Pat Neely entered the restaurant business early on, just 23 when he opened his first Memphis restaurant. As Neely’s bio notes, the next two decades saw that restaurant, Neely’s Bar-B-Que, grow into one of the city’s best-known eateries, earning the title of "Best BBQ in Memphis" in 1997 along with coverage (which featured Neely himself) on NBC’s "Today."
In 2008, he and then-wife Gina Neely were approached by the Food Network to host their own show, with the resulting series — "Down Home with the Neelys" — proving to be an out-of-the-box hit; according to Food Network, the show was the highest-rated series to debut on the network’s weekend "In the Kitchen" block, transforming the couple from regional restaurateurs to Food Network stars.
Viewers were drawn to the Neelys’ easygoing banter and the affection they seemed to display toward each other on camera, not realizing that what they saw on television concealed a far darker reality — which ultimately led to the cancellation of "Down Home with the Neelys" in 2014. Since then, Neely has remained in the spotlight, venturing into different areas while expanding his presence within America’s culinary landscape. To learn more about this popular celebrity chef and television personality, read on to discover the untold truth of Pat Neely.
Pat Neely’s success came from humble beginnings
Pat Neely was definitely not born with a proverbial silver spoon in his mouth. As he told Look to the Stars, his father died when he was just 11, an event that destabilized his young life. "We didn’t have a whole lot. My mother’s home was in foreclosure when I was a senior in high school," he said. "There was never enough money."
However, Neely explained in an interview with Forbes, having the bedrock beneath him crumble so unexpectedly also motivated him to ensure that he never had to experience anything like that again. "That had a huge impact on me as a kid — and still does — because it made me want to make sure I had a secure, stable life," said Neely, "with the security of knowing there was a car to drive, a nice house to go home to, and the knowledge that my daughters could go to college."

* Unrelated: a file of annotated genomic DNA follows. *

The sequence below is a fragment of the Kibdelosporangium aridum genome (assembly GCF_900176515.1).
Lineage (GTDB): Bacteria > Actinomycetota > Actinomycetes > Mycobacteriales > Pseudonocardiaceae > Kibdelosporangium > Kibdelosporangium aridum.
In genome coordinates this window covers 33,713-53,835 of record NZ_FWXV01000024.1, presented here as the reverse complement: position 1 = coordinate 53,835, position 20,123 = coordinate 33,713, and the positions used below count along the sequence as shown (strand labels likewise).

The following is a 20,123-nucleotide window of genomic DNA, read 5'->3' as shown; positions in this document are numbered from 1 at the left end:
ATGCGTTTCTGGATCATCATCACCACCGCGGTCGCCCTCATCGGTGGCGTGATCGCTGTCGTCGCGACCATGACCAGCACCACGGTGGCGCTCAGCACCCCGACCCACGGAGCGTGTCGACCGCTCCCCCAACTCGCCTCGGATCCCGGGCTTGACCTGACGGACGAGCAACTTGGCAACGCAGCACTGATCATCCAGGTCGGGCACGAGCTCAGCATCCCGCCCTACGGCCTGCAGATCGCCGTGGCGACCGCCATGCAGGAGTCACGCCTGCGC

When Neely launched his first restaurant, it was with $20,000 he’d borrowed by using his 90-year-old grandmother’s home as collateral. "That was all I had first day I opened the doors. I was dead broke," he told Look to the Stars.
He and Gina were Food Network’s first husband-and-wife hosts
The lives of Pat Neely and now former-wife Gina changed forever when James and Bobby Deen, sons of one-time Food Network star Paula Deen, paid a visit to their Memphis restaurant as part of their series "Road Tasted." As Gina told the Cleveland Plain Dealer, she and her husband hit it off with the brothers, resulting in a compelling episode of their food-travelogue series. "We were laughing and cutting up with Bobby and Jamie," she recalled. While the brothers were used to having the restaurants they profiled in their show "roll out the red carpet for ’em," per Pat, the Neelys took a different approach by putting the brothers to work in the kitchen.
The show’s producer liked what he saw and flew the couple to Georgia so they could film segments with Paula Deen, which attracted the attention of Food Network’s GM/senior VP Bob Tuschman. "When I saw the tape, I was instantly in love," said Tuschman. "With hosts, it starts with personality."
Before long, the Neelys were hosting their own Food Network show, "Down Home With the Neelys," becoming the network’s first husband-and-wife on-air team and laying the foundation for the success that followed.